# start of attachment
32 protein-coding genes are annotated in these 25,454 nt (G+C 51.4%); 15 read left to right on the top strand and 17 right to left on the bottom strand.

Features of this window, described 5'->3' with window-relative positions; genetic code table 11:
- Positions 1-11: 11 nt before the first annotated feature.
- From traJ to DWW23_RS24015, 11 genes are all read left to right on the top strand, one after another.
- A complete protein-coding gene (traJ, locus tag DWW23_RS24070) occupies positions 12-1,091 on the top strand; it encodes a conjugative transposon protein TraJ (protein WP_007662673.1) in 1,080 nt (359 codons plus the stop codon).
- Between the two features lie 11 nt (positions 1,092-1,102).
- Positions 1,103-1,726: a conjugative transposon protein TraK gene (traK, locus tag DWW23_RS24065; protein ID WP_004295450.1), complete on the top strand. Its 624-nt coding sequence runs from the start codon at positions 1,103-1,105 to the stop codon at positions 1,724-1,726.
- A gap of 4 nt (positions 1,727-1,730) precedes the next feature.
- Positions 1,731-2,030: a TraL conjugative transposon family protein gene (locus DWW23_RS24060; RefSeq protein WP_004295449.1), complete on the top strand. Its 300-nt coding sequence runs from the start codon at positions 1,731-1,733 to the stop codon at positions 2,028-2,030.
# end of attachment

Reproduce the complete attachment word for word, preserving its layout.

32 protein-coding genes are annotated in these 25,454 nt (G+C 51.4%); 15 read left to right on the top strand and 17 right to left on the bottom strand.

Features of this window, described 5'->3' with window-relative positions; genetic code table 11:
- Positions 1-11: 11 nt before the first annotated feature.
- From traJ to DWW23_RS24015, 11 genes are all read left to right on the top strand, one after another.
- A complete protein-coding gene (traJ, locus tag DWW23_RS24070) occupies positions 12-1,091 on the top strand; it encodes a conjugative transposon protein TraJ (protein WP_007662673.1) in 1,080 nt (359 codons plus the stop codon).
- Between the two features lie 11 nt (positions 1,092-1,102).
- Positions 1,103-1,726: a conjugative transposon protein TraK gene (traK, locus tag DWW23_RS24065; protein ID WP_004295450.1), complete on the top strand. Its 624-nt coding sequence runs from the start codon at positions 1,103-1,105 to the stop codon at positions 1,724-1,726.
- A gap of 4 nt (positions 1,727-1,730) precedes the next feature.
- Positions 1,731-2,030: a TraL conjugative transposon family protein gene (locus DWW23_RS24060; RefSeq protein WP_004295449.1), complete on the top strand. Its 300-nt coding sequence runs from the start codon at positions 1,731-1,733 to the stop codon at positions 2,028-2,030.